Great article Rick! I will count Adapteva in the "others" group.:-) Inspirational answer from Eran!
Here are the two fundamental questions I have been struggling with for close to ten years. (first as a designer on the TigerSHARC DSP team and more rectently at Adapteva). There is certainly no right answer here..
--------------------------------------------------------------- Question #1: What kind of DSP to build? a.) Try to build a DSP that is great at a broad set of applications (impossible based on my TigerSharc experience) b.) Design a scalable DSP core that has "good enough" performance for many applications c.) Instantiate many slightly different DSPs each one tuned for specific applications (communication, embedded vision, compression ,etc).
Answer: I firmly belief that the cleverness of a small team of DSP architects and designers is no match for the infinite imagination of a world of developers. The general purpose DSP has always been a processor looking for a killer app. The more you constrain your architecture to solve a problem of today the worse you make it for the next killer app. This is the philosophy that drove us to develop the fairly generic Epiphany multicore coprocessor. (or multicore floating point DSP..)
------------------------------------------------------------ Question #2: Who will write the application? a.) The DSP IP provider, b.) A set of 3rd party development companies, c.) The semiconductor vendor. d.) A community of unaffiliated developers
For us and for all processor vendors, this is really the biggest issue. a.) Writing your own code doesn't scale, especially for a startup company b.) 3rd party vendors will generally not develop code for processors that don't have a big installation base without a significant NRE payment up front c.) Semiconductor vendors are under such intense schedule and complexity pressures that they prefer integration over compete stack development. We explored options a,b and c but realized that due to our economic situation and the market dynamics none of them would work. One of the reasons we started the Parallella project was to help bootstrap an eco-system around the Epiphany DSP.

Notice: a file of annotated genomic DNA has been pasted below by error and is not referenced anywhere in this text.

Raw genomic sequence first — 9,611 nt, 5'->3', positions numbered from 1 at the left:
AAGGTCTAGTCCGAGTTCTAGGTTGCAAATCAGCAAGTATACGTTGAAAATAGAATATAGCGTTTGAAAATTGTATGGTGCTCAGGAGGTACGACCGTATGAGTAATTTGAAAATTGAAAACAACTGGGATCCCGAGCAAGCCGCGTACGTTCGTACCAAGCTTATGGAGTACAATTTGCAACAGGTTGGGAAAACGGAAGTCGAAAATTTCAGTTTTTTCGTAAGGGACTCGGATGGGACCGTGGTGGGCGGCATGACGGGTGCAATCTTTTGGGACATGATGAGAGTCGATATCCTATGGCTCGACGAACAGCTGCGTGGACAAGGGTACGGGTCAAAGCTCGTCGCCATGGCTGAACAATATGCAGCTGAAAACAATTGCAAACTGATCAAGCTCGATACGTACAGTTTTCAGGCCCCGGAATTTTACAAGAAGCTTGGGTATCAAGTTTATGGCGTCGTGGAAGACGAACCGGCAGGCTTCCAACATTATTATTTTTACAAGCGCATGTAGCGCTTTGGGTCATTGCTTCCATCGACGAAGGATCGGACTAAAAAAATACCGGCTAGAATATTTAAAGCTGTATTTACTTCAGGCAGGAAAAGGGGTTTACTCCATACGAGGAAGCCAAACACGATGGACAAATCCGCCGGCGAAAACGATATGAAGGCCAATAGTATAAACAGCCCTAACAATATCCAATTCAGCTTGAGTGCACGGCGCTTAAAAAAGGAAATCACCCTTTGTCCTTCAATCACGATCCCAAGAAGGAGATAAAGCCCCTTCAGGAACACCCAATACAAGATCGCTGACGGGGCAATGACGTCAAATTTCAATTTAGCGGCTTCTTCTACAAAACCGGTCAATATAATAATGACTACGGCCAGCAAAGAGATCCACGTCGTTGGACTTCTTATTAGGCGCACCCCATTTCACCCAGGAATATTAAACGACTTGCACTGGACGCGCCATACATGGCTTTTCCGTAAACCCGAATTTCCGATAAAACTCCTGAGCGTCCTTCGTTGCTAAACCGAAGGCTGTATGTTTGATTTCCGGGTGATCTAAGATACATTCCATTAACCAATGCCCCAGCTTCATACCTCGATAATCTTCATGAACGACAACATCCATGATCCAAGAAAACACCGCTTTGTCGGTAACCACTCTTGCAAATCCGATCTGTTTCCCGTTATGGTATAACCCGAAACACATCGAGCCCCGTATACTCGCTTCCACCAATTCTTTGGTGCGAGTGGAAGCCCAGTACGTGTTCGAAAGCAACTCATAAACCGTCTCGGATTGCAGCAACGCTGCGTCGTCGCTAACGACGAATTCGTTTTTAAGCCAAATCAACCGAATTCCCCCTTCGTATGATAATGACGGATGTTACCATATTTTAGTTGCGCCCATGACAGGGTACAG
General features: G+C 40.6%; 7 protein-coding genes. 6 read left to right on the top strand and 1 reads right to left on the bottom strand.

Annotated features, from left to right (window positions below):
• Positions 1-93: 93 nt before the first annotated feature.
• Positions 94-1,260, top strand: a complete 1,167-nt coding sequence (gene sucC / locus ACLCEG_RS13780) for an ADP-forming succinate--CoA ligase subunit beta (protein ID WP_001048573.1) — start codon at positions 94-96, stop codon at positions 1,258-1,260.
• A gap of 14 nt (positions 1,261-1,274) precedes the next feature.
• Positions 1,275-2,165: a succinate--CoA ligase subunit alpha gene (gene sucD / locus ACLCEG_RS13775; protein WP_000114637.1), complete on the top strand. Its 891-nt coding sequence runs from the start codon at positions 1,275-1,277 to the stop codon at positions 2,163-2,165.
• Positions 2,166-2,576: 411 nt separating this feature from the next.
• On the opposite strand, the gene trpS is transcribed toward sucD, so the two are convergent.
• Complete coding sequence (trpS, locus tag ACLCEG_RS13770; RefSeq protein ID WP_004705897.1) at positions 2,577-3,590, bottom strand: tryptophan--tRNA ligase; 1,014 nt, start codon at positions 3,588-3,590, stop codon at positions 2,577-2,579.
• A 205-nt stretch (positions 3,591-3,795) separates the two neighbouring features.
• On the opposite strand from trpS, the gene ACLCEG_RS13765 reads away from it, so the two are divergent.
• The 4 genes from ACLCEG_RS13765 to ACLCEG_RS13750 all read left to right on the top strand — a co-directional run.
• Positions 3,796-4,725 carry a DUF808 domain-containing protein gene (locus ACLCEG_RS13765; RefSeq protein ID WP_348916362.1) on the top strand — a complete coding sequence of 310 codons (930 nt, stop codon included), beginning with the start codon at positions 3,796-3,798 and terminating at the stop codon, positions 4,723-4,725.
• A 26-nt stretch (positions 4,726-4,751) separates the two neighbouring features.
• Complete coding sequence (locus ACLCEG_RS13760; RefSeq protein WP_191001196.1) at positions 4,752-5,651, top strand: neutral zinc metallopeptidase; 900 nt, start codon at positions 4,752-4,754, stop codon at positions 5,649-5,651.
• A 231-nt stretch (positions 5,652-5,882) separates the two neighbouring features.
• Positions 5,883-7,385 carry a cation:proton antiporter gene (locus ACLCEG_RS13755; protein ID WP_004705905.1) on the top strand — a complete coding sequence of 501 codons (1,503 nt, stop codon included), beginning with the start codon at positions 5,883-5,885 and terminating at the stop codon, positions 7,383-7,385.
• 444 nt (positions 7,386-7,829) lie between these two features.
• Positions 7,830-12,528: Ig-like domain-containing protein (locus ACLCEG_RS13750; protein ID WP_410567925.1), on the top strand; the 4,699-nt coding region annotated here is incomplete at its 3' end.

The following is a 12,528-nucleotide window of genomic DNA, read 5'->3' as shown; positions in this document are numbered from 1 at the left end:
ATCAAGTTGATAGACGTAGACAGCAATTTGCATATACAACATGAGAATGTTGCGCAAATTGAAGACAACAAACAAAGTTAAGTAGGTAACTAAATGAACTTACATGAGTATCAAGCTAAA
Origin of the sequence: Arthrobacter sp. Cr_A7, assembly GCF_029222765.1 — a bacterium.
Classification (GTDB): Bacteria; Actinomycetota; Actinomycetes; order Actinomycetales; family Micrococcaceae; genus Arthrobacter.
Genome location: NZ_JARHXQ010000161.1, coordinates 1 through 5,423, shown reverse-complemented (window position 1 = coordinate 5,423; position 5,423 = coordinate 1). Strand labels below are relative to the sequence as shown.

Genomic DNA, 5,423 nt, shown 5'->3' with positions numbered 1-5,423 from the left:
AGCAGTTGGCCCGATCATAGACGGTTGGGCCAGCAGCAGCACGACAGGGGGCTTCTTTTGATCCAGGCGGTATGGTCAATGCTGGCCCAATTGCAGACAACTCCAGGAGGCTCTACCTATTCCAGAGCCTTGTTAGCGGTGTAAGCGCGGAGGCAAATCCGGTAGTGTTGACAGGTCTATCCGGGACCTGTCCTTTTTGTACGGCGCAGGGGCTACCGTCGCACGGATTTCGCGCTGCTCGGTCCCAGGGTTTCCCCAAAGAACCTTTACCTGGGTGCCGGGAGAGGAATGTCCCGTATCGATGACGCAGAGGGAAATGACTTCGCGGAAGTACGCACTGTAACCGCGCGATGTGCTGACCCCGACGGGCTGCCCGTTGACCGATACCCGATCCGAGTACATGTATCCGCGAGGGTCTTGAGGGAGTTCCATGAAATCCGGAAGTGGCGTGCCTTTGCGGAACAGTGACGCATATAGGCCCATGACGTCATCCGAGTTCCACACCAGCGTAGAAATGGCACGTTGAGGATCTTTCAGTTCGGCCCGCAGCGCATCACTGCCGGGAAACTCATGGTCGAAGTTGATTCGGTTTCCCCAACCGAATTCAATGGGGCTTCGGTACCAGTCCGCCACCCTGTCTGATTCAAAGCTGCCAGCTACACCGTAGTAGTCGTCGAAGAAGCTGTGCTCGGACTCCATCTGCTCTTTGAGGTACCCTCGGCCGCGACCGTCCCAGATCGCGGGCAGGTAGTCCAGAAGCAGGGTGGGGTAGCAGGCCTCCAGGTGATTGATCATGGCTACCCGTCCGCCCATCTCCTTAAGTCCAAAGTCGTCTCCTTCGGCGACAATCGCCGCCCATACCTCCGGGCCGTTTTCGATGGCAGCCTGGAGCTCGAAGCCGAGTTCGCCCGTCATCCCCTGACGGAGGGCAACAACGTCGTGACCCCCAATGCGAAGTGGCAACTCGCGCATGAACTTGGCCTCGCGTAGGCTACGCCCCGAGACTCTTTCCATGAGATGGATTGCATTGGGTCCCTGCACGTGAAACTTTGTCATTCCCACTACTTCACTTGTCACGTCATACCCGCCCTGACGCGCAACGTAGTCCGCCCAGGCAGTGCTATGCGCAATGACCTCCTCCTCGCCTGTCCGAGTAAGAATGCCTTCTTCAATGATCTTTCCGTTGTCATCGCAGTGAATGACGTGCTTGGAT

With efforts like OpenCL and HSA, the importance of the ISA is actually shrinking, so we should see the number of DSP architectures proliferate going forward. Processor diversity is a good thing very everyone, including the consumer.
The DSP market is a fragmented and diverse one that requires a broad set of solutions, with flexibility and configurability being essential. Going forward it will be interesting to see how committed Qualcomm is to meeting this challenge. The CEVA approach is to offer customized, special purpose platforms consisting of hardware and software offerings for the unique needs of applications such as LTE/baseband, WiFi/connectivity, imaging and vision, voice and audio. The "one size fits all" approach of the Qualcomm DSP won't work for these types of specialized needs. For example, LTE and vision applications require a unique vector ISA, and must enable special data flow and processing offloading. In the audio/voice domain, the low power requirements of always-on use cases cannot be met with a VLIW / multi-threading processor such as the Qualcomm DSP; it requires a much lower power and smaller footprint DSP.
As important is the availability of value added software, delivered in source code format allowing licensees modification rights. Will Qualcomm be willing to deliver its proprietary software and algorithms like gesture and face recognition, camera and display enhancements? If this software is excluded, customers will hesitate to license just the hardware from a company they may see as a competitor.
Developing a software ecosystem is another challenge Qualcomm will face if and when they license their DSP. CEVA has invested thousands of man years into developing its ecosystem, and now has a massive developer community around its DSPs. This has been a key reason why the CEVA DSPs have shipped in more than 4 billion handsets, smartphones and other types of computing, communications, video, imaging, gaming, entertainment and automotive products. Simply delivering a set of tools does not cut it; developers need a solid development environment, customized kits, software libraries for various applications, system drivers, close support, documentation and more.
So to sum up, customers looking to license DSP cores do not look for a bare-bones general purpose DSP. They are looking for a platform solution, a combination of a special purpose DSP architecture combined with value added software and a robust ecosystem that can meet the power, performance and area needs of their targeted applications.
What are the engineering and design challenges in creating successful IoT devices? These devices are usually small, resource-constrained electronics designed to sense, collect, send, and/or interpret data. Some of the devices need to be smart enough to act upon data in real time, 24/7. Specifically the guests will discuss sensors, security, and lessons from IoT deployments.